You see, I've decided that I've got to get in shape, and hopefully lose some weight. But I love to eat, and so therefore I've got to exercise in order to support my eating habit. And for me, that means I've got to do it first thing in the morning. Any other time just will not work for me because I am much too good at justifying and making excuses for why I do not need to exercise today. And because I started working at our church's preschool, and I'm pretty sure even 2 year olds would not appreciate the stinkiness of my body after I run, I must get up in the middle of the night in order to exercise and shower before work.
So, I started this Couch to 5K running program. In all honesty, I started it back in May before we even moved. I am now on week 5. I think it's important to take things slow. It started off all innocent sounding and sweet - jog for 60 seconds, walk for 90 seconds. Yes, I like that. I liked it so much, I think I stayed on week 1 for about 3 weeks. And then I would stop for a few weeks and have to start all over again. So, you are supposed to be able to run 3 miles at the end of 9 weeks. Since I have never been able to run 3 miles my whole stinkin life, I don't think it will hurt me too badly if I end up taking 9 months instead of 9 weeks. I've never been one to push myself too hard anyway.
See, before Joey was born, I was running with my friend Virginia, and I lost a lot of weight and was in pretty good shape. And, Virginia, bless her heart, tried to get us on this program then. I told her she was absolutely nuts, that there was NO WAY I could run 3 miles, and I was perfectly happy with our little arrangement of running and walking for 45 minutes that we did - it was not too hard, and most importantly we could chat the whole time which was really my motivation for dragging my butt out of bed anyway. So, now that I no longer have the motivation of getting to talk with a real, live grown-up every morning, I figured I needed some other type of motivation - thus the couch to 5k program.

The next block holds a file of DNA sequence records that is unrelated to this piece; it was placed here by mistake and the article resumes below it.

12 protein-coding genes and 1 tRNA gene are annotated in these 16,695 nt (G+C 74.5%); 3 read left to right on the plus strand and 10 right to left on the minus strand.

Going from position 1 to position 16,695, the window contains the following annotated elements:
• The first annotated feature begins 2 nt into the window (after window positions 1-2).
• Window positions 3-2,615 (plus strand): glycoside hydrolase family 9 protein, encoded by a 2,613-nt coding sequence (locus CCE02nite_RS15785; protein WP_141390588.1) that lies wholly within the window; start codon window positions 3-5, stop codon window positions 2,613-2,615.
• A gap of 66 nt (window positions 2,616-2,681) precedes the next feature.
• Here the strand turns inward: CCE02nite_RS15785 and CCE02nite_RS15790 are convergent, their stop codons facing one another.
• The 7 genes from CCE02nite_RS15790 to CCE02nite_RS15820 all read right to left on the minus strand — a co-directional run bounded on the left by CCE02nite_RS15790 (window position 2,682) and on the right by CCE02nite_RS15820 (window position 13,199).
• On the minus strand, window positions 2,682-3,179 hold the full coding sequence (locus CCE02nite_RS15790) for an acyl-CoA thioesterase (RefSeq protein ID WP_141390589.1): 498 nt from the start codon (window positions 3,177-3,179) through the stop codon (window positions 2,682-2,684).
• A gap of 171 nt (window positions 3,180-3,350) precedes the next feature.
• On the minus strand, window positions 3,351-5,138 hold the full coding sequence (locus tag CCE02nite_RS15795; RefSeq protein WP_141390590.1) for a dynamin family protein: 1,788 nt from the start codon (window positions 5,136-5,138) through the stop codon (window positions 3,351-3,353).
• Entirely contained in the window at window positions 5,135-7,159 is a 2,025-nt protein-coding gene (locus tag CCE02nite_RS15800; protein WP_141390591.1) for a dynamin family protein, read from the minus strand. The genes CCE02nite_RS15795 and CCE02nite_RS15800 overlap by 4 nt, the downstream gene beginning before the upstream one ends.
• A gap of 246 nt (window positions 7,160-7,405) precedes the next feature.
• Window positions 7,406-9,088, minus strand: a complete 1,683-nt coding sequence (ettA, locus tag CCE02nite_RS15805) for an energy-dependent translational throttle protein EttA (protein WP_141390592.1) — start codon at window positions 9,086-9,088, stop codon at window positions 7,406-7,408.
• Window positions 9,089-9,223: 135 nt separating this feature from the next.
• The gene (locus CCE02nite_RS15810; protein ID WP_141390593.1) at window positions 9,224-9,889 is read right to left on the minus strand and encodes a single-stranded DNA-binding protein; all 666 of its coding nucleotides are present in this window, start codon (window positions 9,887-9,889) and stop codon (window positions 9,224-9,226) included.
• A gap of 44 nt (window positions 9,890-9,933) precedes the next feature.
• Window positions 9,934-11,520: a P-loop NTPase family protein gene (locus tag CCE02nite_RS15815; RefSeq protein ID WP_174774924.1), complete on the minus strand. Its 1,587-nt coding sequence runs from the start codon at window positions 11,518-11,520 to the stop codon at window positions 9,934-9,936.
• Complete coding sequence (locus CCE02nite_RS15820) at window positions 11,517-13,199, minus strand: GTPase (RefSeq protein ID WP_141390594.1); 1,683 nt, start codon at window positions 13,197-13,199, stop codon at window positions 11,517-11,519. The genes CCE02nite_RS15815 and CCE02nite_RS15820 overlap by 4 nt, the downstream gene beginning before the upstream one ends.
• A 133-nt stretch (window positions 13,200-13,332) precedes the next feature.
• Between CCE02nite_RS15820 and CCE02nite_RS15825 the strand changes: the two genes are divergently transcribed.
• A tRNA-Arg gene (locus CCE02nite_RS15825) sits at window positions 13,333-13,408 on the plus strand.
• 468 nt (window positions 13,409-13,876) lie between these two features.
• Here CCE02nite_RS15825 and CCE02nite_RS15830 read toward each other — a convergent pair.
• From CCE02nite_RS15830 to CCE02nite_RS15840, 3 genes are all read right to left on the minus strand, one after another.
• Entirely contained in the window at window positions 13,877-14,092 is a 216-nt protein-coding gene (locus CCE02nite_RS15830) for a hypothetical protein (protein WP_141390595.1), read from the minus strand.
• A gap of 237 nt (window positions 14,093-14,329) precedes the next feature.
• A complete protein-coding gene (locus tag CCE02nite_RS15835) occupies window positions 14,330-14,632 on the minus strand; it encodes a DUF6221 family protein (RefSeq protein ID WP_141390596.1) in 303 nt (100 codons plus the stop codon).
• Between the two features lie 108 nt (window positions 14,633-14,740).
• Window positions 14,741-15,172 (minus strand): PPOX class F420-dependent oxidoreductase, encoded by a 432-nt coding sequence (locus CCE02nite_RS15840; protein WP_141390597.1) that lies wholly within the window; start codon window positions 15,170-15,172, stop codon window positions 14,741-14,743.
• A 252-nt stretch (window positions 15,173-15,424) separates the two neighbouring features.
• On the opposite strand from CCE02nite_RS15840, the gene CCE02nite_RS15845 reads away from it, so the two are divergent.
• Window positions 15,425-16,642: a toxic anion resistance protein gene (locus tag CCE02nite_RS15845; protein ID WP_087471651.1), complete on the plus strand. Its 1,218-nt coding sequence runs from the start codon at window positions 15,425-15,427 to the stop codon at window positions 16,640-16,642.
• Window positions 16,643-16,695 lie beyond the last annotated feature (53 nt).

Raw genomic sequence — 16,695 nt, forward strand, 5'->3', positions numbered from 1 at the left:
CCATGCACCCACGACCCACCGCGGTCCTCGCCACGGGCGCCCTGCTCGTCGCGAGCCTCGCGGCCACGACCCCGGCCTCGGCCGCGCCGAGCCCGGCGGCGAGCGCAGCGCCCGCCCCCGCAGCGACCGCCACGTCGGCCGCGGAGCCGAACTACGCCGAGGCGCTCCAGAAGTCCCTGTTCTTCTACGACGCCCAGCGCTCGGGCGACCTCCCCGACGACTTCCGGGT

It is a very humbling thing to be dragging your large hiney around the track, thinking to yourself, just 5 minutes, just 5 minutes, you can do it, and you get passed by a grandma doing her morning walking. (okay, not really, but it feels like it sometimes!) And there will be people who are just running by, seemingly effortlessly, and I will try to motivate myself by telling myself that someday I will run like that - no more huffing and puffing and gasping for breath and counting the seconds. One day, I couldn't find any short socks to wear, and I was all embarrassed by my tall socks that I had to scrunch down, until I gave myself a reality check - come on, Alayna, do you really think anybody will even notice your socks when you are gasping for breath and they are worried that they may need to give you CPR? Nah, I don't think your socks are going to be noticed.
The other day there was this guy who was running with his dog, and running is really not the right term. Leaping may be a more appropriate word. Bounding like a gazelle. He ran on the grass, not the track, and the look of sheer joy on his face made me think of the look I get when I take a bite of warm brownie. I couldn't help but smile just watching him. And I saw him another day, as he effortlessly leaped past me, and he called out, "Good day, mate!" And I smiled again, picturing him running on the savannah with the kangaroos, so graceful was his leaping. I couldn't help but think that this was the way God intended for us to run - loving it, for sheer joy, not for drudgery on a track, but effortlessly bounding through the grass with a smile on our faces. Or... maybe he was made to run like that, and I was made to eat brownies like that? A definite possibility.